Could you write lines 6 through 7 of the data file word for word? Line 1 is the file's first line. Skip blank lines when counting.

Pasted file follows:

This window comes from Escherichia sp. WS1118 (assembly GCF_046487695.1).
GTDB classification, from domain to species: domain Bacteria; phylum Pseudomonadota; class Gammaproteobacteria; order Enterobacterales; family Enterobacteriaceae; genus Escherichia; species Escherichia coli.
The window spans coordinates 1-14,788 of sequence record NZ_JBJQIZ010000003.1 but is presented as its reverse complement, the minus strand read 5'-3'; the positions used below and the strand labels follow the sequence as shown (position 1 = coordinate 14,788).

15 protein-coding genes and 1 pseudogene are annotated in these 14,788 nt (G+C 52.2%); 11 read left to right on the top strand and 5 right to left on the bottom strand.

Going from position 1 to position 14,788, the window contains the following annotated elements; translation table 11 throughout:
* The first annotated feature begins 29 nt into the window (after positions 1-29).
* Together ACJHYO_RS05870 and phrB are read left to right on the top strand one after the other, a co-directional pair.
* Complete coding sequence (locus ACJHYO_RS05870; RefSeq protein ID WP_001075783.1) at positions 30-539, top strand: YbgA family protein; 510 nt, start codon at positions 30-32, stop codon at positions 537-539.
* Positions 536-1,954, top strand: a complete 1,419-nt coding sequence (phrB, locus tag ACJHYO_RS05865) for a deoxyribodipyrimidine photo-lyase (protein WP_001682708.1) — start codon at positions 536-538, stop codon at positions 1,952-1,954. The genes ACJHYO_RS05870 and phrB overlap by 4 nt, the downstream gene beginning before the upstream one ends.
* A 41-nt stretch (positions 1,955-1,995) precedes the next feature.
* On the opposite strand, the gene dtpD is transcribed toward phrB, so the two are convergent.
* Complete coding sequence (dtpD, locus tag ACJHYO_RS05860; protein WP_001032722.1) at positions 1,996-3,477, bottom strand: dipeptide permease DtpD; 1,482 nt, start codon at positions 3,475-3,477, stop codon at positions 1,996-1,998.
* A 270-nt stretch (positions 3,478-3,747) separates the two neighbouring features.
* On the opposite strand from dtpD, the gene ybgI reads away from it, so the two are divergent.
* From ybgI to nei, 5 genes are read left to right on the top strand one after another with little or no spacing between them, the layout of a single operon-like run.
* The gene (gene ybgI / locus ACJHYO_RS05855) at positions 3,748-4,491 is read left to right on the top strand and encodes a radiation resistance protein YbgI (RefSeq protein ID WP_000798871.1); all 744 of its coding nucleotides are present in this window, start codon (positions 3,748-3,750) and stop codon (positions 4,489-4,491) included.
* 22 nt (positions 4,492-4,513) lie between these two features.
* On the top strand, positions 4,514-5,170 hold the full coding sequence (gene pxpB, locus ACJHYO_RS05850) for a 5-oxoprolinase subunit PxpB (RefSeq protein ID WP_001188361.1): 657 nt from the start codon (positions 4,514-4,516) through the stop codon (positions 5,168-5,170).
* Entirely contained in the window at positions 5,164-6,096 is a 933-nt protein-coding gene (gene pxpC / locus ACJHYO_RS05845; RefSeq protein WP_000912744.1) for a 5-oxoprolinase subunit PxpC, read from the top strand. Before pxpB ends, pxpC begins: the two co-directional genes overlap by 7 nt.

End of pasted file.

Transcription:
* The first annotated feature begins 29 nt into the window (after positions 1-29).
* Together ACJHYO_RS05870 and phrB are read left to right on the top strand one after the other, a co-directional pair.